We Do Not Have Academic Freedom
This last weekend, I attended the inaugural Malaysian Student Leaders Summit at the Nikko Hotel in Kuala Lumpur. I have to say it was quite an experience — it was the first time I have personally seen so many prominent personalities.
Today, the New Straits Times surprisingly carried a story on how the Vice-Chancellor of the University of Malaya, Rafiah Salim, was booed by hundreds of students. (The NST of course conveniently overlooked how Khairy Jamaluddin was booed they day before when it was announced he was present, but then again, only half a dozen of us were booing.)
Of course, there was a lot more to the summit than this, and I think a lot of those who were not at the summit have already begun misunderstanding and misrepresenting the issues. (In all fairness, some of those who were at the summit, including the NST, are partially to blame.)
Rafiah Salim was there with Professor Khoo Kay Kim to speak on the topic of "unity in diversity". She said a number of pertinent and sensible things regarding this issue, and I think it's a bit of a shame that she wasted the goodwill she earned here through some of the drivel she said in the questions and answers session.
Things got interesting when someone broached the subject of freedom of expression for students. Rafiah opened by asking what we were doing speaking there, if we did not have freedom of speech.
That was of course a bunch of bullshit. Throughout the entire summit, every time some "sensitive issue" was broached, before you knew it, the subject of the Special Branch and repressive laws came up. (For this reason, I will avoid giving specifics about any of the students I talked to, lest they fear reprisals.) Afterwards when I talked with a friend and criticised Rafiah's comments, he suggested we drop the topic in case we were overheard by the SB.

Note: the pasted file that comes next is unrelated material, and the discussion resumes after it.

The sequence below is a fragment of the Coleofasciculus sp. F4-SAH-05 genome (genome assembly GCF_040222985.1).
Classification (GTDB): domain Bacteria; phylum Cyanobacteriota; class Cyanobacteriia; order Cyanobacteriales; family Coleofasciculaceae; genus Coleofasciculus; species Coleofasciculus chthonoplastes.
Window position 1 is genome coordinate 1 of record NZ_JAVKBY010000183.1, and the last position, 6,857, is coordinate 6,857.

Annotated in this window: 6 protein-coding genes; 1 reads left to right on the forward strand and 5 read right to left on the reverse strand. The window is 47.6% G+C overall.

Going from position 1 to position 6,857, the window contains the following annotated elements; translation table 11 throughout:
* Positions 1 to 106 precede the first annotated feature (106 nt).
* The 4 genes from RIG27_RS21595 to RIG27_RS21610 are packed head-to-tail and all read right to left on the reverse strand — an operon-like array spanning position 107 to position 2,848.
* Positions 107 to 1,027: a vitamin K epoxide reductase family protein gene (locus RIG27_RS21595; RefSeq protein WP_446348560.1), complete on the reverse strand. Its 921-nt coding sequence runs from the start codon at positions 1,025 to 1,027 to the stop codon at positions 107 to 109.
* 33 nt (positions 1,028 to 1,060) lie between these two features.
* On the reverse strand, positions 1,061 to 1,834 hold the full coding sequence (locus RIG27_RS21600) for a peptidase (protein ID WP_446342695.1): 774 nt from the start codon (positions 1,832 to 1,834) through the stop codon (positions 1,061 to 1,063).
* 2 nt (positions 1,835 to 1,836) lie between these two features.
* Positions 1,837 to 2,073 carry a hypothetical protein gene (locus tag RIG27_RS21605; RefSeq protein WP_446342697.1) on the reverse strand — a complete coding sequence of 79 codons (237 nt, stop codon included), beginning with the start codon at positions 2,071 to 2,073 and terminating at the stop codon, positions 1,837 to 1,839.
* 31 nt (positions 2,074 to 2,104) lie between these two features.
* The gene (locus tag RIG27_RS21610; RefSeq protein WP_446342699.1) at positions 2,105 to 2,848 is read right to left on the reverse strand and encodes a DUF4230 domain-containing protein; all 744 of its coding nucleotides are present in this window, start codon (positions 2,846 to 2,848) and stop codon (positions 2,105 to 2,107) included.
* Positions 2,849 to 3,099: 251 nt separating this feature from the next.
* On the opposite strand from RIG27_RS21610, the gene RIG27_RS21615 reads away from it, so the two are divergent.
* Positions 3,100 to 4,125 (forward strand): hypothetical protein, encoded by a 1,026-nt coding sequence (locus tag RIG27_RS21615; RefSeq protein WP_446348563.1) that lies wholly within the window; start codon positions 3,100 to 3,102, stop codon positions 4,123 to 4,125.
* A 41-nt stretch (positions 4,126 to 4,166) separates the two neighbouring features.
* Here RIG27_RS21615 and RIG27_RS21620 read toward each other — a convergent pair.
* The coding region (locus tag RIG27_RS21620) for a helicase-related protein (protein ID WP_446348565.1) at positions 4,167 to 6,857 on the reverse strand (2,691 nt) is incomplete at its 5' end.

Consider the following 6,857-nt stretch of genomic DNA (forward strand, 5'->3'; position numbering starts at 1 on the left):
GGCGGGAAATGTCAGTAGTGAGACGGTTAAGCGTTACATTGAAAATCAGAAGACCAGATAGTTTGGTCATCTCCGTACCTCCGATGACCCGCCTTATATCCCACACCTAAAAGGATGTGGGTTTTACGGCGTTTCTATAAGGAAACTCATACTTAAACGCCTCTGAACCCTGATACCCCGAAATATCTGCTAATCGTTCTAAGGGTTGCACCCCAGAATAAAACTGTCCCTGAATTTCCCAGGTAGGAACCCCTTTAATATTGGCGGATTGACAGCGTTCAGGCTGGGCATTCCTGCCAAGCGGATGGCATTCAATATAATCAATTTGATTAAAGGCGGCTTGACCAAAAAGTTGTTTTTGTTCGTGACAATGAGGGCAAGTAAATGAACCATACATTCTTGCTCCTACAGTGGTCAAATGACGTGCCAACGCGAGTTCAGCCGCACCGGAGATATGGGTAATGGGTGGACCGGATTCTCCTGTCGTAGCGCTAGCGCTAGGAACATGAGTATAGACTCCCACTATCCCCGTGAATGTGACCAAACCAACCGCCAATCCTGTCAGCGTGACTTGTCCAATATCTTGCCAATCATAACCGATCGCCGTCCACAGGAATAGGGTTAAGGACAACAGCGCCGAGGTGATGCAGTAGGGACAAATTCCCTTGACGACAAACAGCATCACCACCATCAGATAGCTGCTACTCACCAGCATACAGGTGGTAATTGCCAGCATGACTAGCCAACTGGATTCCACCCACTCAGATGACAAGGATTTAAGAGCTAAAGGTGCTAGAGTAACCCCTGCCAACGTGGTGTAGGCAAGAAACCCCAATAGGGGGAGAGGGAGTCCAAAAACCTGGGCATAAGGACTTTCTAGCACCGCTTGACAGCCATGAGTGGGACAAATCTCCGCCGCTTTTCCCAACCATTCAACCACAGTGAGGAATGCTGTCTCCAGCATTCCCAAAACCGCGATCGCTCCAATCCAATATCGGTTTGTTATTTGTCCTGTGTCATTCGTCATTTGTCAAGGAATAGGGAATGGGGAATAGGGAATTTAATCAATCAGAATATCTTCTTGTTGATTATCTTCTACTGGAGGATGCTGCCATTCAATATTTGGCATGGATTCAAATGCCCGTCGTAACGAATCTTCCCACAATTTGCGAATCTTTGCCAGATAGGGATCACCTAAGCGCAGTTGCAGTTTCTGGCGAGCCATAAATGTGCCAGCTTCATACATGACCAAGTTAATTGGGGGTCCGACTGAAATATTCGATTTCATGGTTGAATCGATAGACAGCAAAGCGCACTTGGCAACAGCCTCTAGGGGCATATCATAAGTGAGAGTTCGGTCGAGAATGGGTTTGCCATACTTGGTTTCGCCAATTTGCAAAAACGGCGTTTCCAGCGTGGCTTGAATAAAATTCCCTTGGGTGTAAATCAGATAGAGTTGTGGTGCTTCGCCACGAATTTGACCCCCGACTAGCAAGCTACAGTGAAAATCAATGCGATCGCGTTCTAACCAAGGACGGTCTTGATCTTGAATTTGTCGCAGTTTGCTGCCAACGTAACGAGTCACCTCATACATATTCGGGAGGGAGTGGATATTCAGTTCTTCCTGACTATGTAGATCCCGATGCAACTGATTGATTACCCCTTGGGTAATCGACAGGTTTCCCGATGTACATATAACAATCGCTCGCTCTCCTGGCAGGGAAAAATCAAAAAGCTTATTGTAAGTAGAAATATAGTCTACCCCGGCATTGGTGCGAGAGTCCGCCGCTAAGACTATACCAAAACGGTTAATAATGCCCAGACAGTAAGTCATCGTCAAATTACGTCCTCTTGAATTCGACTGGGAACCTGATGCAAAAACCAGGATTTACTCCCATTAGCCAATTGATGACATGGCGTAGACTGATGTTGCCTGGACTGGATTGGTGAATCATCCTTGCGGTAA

Is that freedom to voice your concerns? Do we have such freedom when we censor ourselves, when we refuse to say what we think about our academics and our ministers because we fear repression? The existence of a "chilling effect" has been well-documented, and it is absolutely stupendous that Rafiah Salim would not even think of this.
But that was not the statement that earned her the infamous booing. It was her insistence that students do have the right to voice their concerns that riled up the students.
You might argue that the booing was unjustified and not civil at all. That is what she said — that such incidents are what make people fretful about granting us the right to express ourselves, but we do have this right anyway.
However, at the same summit, after every speech and often in the middle of every speech, there were instances of applause where we showed our approval of certain remarks. This makes me wonder — why is it that we are allowed and encouraged to voice our opinion when it jibes with what the establishment has to say, but that when we take the negative equivalent of clapping (i.e. booing), we are being rude and unjustified in our actions? If we don't like something, are we supposed to shut up about it?